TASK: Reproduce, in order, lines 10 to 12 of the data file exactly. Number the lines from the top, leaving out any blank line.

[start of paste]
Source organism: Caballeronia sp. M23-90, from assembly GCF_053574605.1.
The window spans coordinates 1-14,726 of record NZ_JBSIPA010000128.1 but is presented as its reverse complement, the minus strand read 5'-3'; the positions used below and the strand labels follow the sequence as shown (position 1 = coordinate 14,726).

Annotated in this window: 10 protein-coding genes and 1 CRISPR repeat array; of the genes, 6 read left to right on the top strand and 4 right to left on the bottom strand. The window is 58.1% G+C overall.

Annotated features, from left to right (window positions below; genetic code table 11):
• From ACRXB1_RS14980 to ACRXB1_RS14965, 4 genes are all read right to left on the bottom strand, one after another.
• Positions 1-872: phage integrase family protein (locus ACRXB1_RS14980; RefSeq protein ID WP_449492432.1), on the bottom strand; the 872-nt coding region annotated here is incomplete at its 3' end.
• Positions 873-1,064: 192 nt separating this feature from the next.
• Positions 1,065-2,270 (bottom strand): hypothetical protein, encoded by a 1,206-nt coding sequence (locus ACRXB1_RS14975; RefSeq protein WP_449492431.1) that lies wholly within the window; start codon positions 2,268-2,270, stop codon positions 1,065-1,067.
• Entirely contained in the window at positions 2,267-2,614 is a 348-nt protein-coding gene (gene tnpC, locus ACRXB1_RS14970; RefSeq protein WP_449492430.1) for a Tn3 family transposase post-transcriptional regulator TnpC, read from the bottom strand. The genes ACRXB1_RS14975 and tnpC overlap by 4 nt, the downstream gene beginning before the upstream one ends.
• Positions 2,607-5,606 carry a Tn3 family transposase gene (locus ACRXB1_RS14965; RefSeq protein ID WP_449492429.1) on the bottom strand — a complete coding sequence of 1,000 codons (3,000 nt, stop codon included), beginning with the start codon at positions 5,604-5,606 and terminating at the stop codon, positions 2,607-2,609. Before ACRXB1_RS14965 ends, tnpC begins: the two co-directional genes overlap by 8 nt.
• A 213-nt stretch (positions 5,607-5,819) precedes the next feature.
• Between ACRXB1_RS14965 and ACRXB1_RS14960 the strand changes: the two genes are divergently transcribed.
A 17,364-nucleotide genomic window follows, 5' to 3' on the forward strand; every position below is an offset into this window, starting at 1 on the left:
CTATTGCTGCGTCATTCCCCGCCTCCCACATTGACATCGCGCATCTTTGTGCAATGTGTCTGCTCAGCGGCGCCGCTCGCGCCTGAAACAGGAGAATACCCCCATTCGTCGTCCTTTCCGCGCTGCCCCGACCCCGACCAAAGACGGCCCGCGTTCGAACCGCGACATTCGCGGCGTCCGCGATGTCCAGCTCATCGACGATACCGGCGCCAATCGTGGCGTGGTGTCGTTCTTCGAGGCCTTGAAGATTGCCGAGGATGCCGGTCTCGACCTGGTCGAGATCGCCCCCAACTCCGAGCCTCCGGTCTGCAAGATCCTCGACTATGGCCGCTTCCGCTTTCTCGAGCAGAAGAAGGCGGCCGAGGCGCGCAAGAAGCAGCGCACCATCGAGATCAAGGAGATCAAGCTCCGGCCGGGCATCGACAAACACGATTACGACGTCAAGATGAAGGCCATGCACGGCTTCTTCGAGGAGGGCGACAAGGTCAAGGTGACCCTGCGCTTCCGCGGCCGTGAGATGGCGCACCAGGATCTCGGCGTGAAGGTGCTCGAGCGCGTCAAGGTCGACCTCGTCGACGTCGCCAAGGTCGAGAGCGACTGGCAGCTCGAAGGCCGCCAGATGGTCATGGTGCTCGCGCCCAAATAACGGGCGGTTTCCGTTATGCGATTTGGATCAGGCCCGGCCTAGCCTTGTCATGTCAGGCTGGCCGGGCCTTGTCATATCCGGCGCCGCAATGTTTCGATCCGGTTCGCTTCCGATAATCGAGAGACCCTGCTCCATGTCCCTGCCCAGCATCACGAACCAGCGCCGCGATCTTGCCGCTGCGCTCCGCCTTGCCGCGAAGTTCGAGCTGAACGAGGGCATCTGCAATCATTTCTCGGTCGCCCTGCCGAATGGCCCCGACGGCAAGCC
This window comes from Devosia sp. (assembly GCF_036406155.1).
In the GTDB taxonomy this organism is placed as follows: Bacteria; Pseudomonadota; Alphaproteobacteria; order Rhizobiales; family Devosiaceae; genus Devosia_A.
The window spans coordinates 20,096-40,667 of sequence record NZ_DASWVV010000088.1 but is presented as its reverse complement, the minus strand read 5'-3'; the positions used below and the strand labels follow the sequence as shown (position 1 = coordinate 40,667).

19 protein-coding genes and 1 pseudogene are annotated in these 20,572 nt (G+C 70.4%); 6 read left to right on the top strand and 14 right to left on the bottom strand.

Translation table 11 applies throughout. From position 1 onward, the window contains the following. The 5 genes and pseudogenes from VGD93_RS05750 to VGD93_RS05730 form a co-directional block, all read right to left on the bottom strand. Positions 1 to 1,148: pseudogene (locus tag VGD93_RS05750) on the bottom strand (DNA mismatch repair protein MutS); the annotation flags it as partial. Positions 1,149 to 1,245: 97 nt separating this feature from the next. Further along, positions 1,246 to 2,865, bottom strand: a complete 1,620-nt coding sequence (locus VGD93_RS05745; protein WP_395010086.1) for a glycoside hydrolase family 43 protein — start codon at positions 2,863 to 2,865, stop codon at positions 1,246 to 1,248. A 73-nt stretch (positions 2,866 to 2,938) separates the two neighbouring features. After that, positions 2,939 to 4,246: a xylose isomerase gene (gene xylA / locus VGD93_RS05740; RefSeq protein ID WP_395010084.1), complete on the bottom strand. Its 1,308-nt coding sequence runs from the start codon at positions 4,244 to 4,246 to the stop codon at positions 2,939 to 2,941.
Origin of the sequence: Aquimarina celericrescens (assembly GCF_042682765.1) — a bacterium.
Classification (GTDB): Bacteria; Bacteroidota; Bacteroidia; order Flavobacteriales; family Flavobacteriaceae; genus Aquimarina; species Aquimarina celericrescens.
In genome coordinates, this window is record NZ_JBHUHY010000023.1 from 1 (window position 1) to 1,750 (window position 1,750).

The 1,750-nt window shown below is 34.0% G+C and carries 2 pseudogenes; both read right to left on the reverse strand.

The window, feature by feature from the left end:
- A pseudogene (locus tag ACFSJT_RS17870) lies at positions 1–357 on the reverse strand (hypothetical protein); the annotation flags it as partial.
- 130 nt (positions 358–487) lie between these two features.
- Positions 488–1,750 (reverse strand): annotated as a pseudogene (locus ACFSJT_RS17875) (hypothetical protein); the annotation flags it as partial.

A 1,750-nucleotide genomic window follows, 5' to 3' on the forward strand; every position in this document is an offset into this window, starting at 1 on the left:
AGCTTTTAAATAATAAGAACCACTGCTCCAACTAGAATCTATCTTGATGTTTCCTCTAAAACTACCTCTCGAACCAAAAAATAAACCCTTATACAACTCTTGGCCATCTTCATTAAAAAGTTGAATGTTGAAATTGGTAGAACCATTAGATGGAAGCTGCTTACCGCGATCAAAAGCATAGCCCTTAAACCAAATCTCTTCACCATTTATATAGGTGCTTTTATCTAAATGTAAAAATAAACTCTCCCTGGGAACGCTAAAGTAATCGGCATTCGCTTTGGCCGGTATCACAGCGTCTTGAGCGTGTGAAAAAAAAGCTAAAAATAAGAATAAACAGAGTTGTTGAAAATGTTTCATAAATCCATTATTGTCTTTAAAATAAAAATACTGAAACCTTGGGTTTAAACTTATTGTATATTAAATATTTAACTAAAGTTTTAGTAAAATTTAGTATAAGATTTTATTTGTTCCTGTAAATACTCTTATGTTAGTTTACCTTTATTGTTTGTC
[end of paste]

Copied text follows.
• Positions 2,607-5,606 carry a Tn3 family transposase gene (locus ACRXB1_RS14965; RefSeq protein ID WP_449492429.1) on the bottom strand — a complete coding sequence of 1,000 codons (3,000 nt, stop codon included), beginning with the start codon at positions 5,604-5,606 and terminating at the stop codon, positions 2,607-2,609. Before ACRXB1_RS14965 ends, tnpC begins: the two co-directional genes overlap by 8 nt.
• A 213-nt stretch (positions 5,607-5,819) precedes the next feature.
• Between ACRXB1_RS14965 and ACRXB1_RS14960 the strand changes: the two genes are divergently transcribed.